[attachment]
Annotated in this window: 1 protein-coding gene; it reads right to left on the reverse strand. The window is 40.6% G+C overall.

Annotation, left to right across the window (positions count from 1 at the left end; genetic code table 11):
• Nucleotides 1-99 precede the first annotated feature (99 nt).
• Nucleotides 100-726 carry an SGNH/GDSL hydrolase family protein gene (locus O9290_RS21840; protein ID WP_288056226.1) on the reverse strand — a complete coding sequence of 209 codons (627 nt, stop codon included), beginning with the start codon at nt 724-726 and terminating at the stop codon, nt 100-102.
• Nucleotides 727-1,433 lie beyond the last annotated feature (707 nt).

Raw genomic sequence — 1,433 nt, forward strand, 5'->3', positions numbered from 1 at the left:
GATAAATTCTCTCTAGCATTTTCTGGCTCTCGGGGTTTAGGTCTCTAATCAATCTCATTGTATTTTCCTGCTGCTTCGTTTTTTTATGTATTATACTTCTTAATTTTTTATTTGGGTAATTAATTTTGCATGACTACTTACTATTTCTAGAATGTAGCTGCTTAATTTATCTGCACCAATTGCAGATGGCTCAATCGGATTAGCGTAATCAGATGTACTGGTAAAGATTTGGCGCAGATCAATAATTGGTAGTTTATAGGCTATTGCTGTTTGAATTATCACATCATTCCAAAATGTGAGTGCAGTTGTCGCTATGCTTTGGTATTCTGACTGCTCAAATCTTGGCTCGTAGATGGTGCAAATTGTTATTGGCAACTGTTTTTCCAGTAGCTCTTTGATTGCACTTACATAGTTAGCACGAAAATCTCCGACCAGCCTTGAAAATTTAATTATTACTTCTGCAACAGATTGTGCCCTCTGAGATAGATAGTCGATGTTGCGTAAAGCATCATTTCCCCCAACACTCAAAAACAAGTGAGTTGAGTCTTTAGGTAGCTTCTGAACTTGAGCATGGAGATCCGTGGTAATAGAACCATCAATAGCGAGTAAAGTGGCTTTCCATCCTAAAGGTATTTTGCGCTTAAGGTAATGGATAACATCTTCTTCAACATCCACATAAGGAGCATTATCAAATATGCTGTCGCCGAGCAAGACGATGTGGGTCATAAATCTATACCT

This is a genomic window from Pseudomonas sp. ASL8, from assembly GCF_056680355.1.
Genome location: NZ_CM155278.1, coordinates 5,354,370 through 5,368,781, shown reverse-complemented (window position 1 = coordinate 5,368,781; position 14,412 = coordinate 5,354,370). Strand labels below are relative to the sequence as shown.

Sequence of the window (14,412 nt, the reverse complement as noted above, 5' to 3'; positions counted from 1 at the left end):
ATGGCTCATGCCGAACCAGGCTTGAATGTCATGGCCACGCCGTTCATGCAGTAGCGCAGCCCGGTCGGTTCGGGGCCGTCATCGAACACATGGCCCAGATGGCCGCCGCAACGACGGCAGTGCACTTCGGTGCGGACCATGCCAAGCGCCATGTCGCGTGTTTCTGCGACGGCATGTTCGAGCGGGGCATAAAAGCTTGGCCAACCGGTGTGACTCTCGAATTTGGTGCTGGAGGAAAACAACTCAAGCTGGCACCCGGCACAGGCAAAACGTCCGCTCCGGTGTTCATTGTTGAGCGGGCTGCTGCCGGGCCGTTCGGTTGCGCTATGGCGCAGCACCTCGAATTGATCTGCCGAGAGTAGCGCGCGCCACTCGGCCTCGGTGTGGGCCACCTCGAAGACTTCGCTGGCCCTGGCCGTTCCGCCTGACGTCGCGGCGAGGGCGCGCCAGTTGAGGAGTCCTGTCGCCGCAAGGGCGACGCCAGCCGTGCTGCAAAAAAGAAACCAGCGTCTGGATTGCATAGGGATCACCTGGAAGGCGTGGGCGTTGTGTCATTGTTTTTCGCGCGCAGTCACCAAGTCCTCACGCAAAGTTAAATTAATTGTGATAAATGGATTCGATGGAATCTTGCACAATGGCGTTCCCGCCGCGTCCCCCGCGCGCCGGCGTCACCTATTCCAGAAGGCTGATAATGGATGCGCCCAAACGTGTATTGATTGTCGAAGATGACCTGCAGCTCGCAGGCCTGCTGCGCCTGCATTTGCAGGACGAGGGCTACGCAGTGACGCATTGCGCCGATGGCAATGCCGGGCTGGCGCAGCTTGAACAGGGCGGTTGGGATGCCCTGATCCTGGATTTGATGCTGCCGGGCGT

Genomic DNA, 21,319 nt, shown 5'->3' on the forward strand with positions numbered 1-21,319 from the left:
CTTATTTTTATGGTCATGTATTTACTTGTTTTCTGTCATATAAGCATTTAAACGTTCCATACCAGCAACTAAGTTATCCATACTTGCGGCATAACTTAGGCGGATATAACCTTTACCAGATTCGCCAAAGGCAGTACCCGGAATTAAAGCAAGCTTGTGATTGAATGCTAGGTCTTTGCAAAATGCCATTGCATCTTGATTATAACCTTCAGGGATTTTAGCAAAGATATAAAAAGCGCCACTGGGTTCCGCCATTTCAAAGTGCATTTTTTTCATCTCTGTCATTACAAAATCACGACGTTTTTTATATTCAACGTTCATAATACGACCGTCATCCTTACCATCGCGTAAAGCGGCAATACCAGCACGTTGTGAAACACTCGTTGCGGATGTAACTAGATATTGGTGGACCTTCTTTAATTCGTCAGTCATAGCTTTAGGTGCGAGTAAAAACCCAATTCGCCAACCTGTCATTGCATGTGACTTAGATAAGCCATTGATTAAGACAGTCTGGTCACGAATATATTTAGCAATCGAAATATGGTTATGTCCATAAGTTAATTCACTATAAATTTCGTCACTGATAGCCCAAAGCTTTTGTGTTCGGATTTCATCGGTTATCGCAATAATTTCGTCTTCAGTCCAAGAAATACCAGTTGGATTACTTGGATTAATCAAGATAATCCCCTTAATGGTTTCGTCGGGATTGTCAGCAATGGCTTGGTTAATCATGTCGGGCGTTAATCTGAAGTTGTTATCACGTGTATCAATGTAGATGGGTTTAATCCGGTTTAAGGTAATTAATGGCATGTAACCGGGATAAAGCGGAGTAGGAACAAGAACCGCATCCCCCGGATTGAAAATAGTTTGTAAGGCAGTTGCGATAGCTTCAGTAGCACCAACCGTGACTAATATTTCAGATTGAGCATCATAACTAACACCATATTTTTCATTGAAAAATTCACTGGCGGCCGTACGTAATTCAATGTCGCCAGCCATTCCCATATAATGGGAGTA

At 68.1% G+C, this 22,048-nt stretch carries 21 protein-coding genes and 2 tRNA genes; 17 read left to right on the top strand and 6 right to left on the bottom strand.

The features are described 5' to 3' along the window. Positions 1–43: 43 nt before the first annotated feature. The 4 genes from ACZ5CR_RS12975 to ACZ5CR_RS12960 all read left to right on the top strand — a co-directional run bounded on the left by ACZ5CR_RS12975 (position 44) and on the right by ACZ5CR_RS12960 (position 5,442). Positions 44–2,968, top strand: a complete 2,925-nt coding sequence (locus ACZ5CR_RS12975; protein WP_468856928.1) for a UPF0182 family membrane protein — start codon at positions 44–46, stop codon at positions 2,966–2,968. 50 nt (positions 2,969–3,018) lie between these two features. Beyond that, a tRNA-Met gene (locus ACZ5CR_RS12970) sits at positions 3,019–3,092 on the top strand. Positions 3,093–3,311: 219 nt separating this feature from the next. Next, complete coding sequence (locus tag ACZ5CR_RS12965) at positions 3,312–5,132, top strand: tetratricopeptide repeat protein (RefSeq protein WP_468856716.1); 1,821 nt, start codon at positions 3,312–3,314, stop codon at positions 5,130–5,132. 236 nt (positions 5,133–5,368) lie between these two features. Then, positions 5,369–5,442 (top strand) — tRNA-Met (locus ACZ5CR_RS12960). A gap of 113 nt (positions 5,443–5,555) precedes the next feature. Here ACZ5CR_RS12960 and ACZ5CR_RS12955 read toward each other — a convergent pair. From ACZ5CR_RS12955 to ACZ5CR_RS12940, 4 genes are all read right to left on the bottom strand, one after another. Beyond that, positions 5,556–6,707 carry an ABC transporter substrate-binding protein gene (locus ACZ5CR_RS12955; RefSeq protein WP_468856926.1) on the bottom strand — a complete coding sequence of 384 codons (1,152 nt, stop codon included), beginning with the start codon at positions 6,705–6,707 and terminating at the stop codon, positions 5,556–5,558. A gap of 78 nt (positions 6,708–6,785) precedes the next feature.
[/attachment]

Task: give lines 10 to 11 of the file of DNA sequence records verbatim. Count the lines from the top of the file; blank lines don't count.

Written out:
Sequence of the window (14,412 nt, the reverse complement as noted above, 5' to 3'; positions counted from 1 at the left end):
ATGGCTCATGCCGAACCAGGCTTGAATGTCATGGCCACGCCGTTCATGCAGTAGCGCAGCCCGGTCGGTTCGGGGCCGTCATCGAACACATGGCCCAGATGGCCGCCGCAACGACGGCAGTGCACTTCGGTGCGGACCATGCCAAGCGCCATGTCGCGTGTTTCTGCGACGGCATGTTCGAGCGGGGCATAAAAGCTTGGCCAACCGGTGTGACTCTCGAATTTGGTGCTGGAGGAAAACAACTCAAGCTGGCACCCGGCACAGGCAAAACGTCCGCTCCGGTGTTCATTGTTGAGCGGGCTGCTGCCGGGCCGTTCGGTTGCGCTATGGCGCAGCACCTCGAATTGATCTGCCGAGAGTAGCGCGCGCCACTCGGCCTCGGTGTGGGCCACCTCGAAGACTTCGCTGGCCCTGGCCGTTCCGCCTGACGTCGCGGCGAGGGCGCGCCAGTTGAGGAGTCCTGTCGCCGCAAGGGCGACGCCAGCCGTGCTGCAAAAAAGAAACCAGCGTCTGGATTGCATAGGGATCACCTGGAAGGCGTGGGCGTTGTGTCATTGTTTTTCGCGCGCAGTCACCAAGTCCTCACGCAAAGTTAAATTAATTGTGATAAATGGATTCGATGGAATCTTGCACAATGGCGTTCCCGCCGCGTCCCCCGCGCGCCGGCGTCACCTATTCCAGAAGGCTGATAATGGATGCGCCCAAACGTGTATTGATTGTCGAAGATGACCTGCAGCTCGCAGGCCTGCTGCGCCTGCATTTGCAGGACGAGGGCTACGCAGTGACGCATTGCGCCGATGGCAATGCCGGGCTGGCGCAGCTTGAACAGGGCGGTTGGGATGCCCTGATCCTGGATTTGATGCTGCCGGGCGT